Testing numbers smartly:
For (1), if n = 2 (it can't be technically, but we are figuring out the boundary), then mean = 4/3 and median = 2, so the
median > mean. The reason why I tested 2 is because we can imagine our number to actually be 2 and an infinity number of 0s after the decimal point, then 1 at the very end. The result of plugging in such a number (which we can't) would be close enough to plugging a 2 in for this type of question specifically, so we can test 2. So anyways, let's try a much larger n. Much, much larger. Say 100. In that case, the mean is (-2 + 4 + 100)/3 = 102/3, or 34. In this case, our median is 4 (the moment n is greater than or equal to 4, the median will always be 4). Thus the
mean here is greater than the median. Hence not sufficient.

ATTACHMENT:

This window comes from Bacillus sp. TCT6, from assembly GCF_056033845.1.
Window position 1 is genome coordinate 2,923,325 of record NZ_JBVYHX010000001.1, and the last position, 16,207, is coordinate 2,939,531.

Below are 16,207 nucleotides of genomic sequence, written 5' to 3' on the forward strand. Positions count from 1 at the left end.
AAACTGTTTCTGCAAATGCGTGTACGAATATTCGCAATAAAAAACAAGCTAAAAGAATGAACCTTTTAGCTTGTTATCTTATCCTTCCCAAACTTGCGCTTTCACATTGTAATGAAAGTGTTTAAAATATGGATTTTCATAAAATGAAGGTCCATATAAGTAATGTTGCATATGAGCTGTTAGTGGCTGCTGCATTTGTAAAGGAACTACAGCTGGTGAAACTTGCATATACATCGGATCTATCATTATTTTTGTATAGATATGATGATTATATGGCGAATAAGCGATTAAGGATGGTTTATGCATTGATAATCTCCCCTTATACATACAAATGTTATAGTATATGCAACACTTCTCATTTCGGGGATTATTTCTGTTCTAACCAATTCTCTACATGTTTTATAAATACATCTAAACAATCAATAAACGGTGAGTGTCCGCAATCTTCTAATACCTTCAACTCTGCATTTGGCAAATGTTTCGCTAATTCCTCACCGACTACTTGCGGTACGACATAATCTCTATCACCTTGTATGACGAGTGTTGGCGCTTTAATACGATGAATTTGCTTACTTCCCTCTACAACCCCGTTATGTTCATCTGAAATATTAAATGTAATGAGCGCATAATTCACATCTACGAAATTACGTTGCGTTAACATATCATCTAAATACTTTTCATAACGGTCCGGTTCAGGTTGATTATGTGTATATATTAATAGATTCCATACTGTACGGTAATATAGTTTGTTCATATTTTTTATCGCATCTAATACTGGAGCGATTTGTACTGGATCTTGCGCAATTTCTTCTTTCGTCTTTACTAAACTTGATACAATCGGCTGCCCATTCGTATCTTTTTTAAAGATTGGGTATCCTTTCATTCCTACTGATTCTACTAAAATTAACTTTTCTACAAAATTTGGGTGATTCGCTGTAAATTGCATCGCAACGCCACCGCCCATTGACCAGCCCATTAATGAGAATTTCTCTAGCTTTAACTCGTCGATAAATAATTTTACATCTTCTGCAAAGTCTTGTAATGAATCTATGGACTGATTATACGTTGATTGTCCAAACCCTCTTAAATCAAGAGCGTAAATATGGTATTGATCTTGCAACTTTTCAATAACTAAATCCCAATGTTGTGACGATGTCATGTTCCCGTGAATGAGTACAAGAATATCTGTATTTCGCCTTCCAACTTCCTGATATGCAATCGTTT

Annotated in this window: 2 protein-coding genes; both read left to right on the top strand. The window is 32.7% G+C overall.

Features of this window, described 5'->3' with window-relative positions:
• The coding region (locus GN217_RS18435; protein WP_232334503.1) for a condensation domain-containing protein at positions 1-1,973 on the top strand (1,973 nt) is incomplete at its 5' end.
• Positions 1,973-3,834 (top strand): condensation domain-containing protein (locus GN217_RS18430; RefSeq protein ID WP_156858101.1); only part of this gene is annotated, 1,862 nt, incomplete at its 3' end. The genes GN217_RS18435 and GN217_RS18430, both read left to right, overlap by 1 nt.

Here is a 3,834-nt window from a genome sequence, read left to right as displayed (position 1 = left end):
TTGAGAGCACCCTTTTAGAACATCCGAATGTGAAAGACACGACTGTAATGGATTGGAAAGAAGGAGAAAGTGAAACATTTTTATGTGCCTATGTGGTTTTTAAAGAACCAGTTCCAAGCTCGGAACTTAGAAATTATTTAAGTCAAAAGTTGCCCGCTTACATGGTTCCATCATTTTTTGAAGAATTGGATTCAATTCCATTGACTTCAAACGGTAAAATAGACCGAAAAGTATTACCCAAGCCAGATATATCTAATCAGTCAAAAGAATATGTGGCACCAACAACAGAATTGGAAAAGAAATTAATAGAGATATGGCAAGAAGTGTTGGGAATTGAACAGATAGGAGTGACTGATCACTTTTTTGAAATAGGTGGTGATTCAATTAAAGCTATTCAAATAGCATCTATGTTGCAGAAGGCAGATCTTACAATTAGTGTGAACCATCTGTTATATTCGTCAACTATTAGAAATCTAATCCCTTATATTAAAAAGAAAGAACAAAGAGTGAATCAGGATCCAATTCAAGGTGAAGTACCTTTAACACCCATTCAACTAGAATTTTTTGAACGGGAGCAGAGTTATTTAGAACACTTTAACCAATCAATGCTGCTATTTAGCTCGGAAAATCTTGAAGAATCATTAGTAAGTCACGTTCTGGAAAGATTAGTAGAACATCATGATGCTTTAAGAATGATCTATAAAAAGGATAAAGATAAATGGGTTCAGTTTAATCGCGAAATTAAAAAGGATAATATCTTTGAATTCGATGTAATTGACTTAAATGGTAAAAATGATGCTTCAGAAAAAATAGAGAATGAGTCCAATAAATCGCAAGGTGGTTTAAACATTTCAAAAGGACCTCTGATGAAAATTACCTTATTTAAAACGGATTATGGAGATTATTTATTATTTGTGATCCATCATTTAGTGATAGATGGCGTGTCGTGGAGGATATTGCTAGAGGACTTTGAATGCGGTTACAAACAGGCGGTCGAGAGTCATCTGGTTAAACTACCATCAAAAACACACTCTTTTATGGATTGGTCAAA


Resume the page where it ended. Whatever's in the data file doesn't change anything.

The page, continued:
(2) would be tested in a similar way. What if we use 3? Then we'd get mean = 5/3, and median = 3. So
median > mean. What if n = -2? Mean = (-2 + -2 +4)/3 = 0. Median is -2, so
mean > median. So not sufficient.
Together, we know that values between 2 and 3 would result in a mean < median. So, both (1) and (2) together are sufficient. So C is the answer.
I think the proper math calculations for it involves assuming n < -2, -2 < n < 4, and n > 4 or something, and so combining (1) and (2) gives you 2 < n < 3 which is between -2 and 4 so it can be figured out, but I a.) I don't remember all the proper math stuff because it's too long ago, and b.) am doing all this off the top of my head.
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Not a professional entity or a quant/verbal expert or anything. So take my answers with a grain of salt.